Roseanna Christiansen, Teresa the Maid on ‘Dallas,’ Dies at 71

Roseanna Christiansen, who took care of the Ewing family’s sprawling Southfork ranch as the maid Teresa on the final nine seasons of the blockbuster CBS primetime soap opera Dallas, has died. She was 71.

Christiansen died July 14 at Antelope Valley Medical Center in Lancaster, California, her husband, Steven Rizzo, told The Hollywood Reporter. No cause of death was revealed.

Christiansen joined the David Jacobs-created series in 1982 for its sixth season and remained through the 14th and final season in 1991. She recurred on 112 episodes, with Tony Garcia as Raoul the butler giving her character a hand. 

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Right before Dallas, she played another maid on three 1981 episodes of another hit CBS show, The Jeffersons

Her character, Carmen, was hired by George (Sherman Hemsley) and Louise (Isabel Sanford) after Florence (Marla Gibbs) quit. In reality, Gibbs had exited to star in her own spinoff, Checking in, but that sitcom lasted just four episodes, paving the way for Gibbs to return to maid duty on The Jeffersons.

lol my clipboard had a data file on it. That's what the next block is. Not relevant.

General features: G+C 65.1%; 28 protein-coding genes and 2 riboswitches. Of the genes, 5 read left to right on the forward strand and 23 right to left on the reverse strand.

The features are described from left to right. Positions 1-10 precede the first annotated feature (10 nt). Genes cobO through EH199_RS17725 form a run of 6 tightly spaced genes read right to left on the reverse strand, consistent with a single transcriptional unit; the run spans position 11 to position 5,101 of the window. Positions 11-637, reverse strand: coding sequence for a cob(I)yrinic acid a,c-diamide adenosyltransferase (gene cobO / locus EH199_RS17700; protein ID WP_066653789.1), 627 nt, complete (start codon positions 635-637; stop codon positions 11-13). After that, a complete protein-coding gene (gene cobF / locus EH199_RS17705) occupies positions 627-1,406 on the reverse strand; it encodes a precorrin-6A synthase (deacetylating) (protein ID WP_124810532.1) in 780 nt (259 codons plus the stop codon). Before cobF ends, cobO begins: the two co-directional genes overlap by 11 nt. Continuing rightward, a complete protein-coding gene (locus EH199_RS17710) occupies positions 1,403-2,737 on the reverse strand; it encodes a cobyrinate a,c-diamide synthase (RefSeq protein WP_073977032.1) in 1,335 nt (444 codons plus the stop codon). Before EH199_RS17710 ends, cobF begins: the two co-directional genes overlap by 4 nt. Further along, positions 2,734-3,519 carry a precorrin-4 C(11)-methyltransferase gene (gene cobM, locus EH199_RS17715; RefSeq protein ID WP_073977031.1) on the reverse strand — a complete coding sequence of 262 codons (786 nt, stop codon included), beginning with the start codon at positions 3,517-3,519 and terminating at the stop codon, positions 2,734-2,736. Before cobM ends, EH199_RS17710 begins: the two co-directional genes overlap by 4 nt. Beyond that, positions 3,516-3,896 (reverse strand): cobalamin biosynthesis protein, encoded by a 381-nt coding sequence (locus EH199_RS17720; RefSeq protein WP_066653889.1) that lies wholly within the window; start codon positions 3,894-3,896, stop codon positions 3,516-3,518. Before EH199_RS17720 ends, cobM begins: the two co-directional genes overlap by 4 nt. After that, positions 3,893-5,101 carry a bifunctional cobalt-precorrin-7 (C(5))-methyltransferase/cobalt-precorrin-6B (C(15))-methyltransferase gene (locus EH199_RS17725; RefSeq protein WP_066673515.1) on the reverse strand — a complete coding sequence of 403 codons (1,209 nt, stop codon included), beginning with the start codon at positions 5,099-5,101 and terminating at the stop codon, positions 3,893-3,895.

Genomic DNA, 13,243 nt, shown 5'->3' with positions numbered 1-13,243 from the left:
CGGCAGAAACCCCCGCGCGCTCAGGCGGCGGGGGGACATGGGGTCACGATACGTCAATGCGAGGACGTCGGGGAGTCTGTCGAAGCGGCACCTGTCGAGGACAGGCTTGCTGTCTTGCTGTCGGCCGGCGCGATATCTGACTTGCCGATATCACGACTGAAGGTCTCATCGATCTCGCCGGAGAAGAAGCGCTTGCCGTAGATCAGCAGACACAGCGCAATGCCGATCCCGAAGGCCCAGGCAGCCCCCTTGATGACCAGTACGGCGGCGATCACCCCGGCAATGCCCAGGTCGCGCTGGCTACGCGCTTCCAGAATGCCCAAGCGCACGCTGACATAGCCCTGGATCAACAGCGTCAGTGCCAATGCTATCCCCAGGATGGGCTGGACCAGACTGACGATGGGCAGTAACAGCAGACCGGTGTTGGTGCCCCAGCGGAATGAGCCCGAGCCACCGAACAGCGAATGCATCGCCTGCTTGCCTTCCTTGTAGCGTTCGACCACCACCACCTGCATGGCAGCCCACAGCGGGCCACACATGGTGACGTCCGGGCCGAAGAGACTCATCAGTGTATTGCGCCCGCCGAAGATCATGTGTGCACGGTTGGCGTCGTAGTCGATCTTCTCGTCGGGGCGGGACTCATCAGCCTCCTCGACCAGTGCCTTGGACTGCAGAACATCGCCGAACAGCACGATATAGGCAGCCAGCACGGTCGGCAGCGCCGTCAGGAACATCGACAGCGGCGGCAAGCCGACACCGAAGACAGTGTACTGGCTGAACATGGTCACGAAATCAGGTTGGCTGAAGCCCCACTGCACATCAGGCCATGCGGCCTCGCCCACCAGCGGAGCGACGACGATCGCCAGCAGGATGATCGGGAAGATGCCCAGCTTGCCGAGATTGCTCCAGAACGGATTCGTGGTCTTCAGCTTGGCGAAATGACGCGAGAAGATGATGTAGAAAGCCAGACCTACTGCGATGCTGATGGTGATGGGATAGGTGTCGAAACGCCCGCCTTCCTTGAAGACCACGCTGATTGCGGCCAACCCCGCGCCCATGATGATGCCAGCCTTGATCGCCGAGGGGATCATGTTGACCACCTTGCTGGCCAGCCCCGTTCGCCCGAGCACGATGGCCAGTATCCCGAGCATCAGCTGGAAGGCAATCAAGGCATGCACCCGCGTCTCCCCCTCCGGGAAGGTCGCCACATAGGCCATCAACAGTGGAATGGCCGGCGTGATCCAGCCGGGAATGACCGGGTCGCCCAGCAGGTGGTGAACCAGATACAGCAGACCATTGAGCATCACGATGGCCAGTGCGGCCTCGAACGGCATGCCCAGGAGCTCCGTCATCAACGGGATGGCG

Roseanna Christiansen and Marla Gibbs on a 1981 episode of ‘The Jeffersons.’

CBS/Courtesy Everett Collection

The fourth of four children, Roseanna Campos was born at Bellevue Hospital in New York on March 11, 1951. She appeared in an off-off-Broadway play with her brother, Victor, when she was 9.

She graduated from Mater Christi High School in Astoria, Queens, in 1969, then moved to Los Angeles in 1973 to pursue her dreams of becoming an actor. Her first big break came with The Jeffersons.

Christiansen met Rizzo at bible study in Culver City, not far from the Sony studios where Dallas was taped, and they married in June 1989. Survivors also include their children, Josiah and Grace, and her sister, Elba.

A memorial service was being held Saturday at Heritage of Faith Christian Center in Crowley, Texas. 

Christiansen was an ordained minister and an acting coach. Through her school Action! Acting, she guided thousands of students during her career.

“Many of her students refer to their private sessions as their ‘therapy sessions,’” her husband said. “Though in years her life was too short, she spent enough time here to plant the seeds of love, encouragement and beauty into everyone she met.”

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